“You are the salt of the earth. But remember that salt is useful when in association, but useless in isolation.” -Israelmore Ayivor

When NASA’s Dawn spacecraft began photographing Ceres, one big surprise emerged: the presence of a spectacularly and unusually bright spot at the bottom of Occator crater. As we got closer, we discovered it was a series of spots in the lowlands of the crater bed, and that there were other suspicious, smaller bright spots elsewhere on the surface.

Image credit: NASA/JPL-Caltech/UCLA/MPS/DLR/IDA, converted from Nature Publishing Group press’s YouTube channel.

Image credit: NASA/JPL-Caltech/UCLA/MPS/DLR/IDA, converted from Nature Publishing Group press’s YouTube channel.

The science is now in, and it’s not self-luminous, nor is it ice of any type, but rather these are salt crystals, deposited and brought to the bottom by water that solidifies on the crater floor.

Image credit: NASA/JPL-Caltech/UCLA/MPS/DLR/IDA, from A. Natheus et al. (2015), Nature 528, 237–240.

Image credit: NASA/JPL-Caltech/UCLA/MPS/DLR/IDA, from A. Natheus et al. (2015), Nature 528, 237–240.

Here’s the science of what we know, along with the new questions the discovery raises!

Comments

  1. #1 PJ
    Perth, west Oz
    December 9, 2015

    Yay !!! Got the salts right.
    As for OXO, it appears to be residing in a depression, ergo a similar process to Occator would be taking place.

  2. #2 Omega Centauri
    December 9, 2015

    wikipedia lists the escape velocity from Ceres as .51KM/sec. I’m guessing the speed of sound of water vapor is .2km/sec. The tail of the Maxwellian distribution of water vapor molecules ought to be well enough populated that the rate of leakage into interplanetary space ought to be pretty high. Do you really think the vapor is recondensing and washing salts into the depressions? Something akin to briny mudpots bubbling brine onto the surface would seem more intuitive. Is the subsurface temperature likely to be high enough for brine to be liquid?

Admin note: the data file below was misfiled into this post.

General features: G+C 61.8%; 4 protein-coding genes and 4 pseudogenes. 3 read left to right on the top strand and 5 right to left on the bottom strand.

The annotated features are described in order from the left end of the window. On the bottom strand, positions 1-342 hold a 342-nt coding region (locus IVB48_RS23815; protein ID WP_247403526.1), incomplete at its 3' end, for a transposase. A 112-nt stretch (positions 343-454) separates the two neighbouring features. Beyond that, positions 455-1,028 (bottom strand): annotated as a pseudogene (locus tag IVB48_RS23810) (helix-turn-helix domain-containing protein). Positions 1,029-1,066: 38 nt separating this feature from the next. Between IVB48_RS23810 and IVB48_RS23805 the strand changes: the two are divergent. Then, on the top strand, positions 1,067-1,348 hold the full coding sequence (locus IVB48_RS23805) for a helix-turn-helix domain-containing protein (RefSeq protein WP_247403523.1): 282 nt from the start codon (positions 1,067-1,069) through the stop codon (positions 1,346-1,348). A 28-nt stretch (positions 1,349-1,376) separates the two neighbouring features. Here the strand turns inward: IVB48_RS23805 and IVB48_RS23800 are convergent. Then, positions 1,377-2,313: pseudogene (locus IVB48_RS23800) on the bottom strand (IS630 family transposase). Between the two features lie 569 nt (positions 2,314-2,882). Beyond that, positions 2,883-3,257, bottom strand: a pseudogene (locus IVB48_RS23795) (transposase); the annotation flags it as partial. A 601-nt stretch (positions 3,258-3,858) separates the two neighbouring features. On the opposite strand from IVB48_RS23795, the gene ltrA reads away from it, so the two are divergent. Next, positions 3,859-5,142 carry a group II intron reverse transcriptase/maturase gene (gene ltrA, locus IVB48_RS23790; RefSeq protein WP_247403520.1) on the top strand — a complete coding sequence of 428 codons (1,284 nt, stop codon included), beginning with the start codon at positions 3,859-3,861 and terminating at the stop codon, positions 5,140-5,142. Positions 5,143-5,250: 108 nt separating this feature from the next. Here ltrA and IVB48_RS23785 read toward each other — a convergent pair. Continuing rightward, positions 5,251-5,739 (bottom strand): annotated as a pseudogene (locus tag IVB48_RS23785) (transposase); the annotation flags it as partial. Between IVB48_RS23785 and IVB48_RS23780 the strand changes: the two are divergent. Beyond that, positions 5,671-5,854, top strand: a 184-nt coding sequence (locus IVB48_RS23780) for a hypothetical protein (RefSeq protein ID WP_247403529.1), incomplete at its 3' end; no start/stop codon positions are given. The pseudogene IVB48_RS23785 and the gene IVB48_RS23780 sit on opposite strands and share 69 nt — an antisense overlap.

3. #3 Denier
    United States
    December 9, 2015

    @PJ #1

    I’m declaring victory on this one. Published May 19, 2015 proving that I can appropriate other people’s ideas and pass them off as my own with ridiculous speed.

  4. #4 PJ
    Perth, west Oz
    December 9, 2015

    @16 on that page, I did declare it to be salts, but not as we know it. My own educated guess without poaching someone elses work, naughty person. 😉

  5. #5 PJ
    Perth, west Oz
    December 16, 2015

    The closest spectroscopic analysis shows it is close to epsom salts.

  6. #6 Matt Galloway
    United States
    August 31, 2016

    Hmm do the great salt flats in the US glow in the middle of the night to the point they are visible from space? No. Yet the spots on Ceres still glow when Occator is in full night. There may be salt there but there is also energy of some sort emitting light. See PIA19584. MYSTERY UNSOLVED.

  7. #7 PJ
    Perth, west Oz
    August 31, 2016

    It was stated above the salts are not self-luminous, therefore do NOT glow in the dark.
    Nice fudged photo, though.
    🙂

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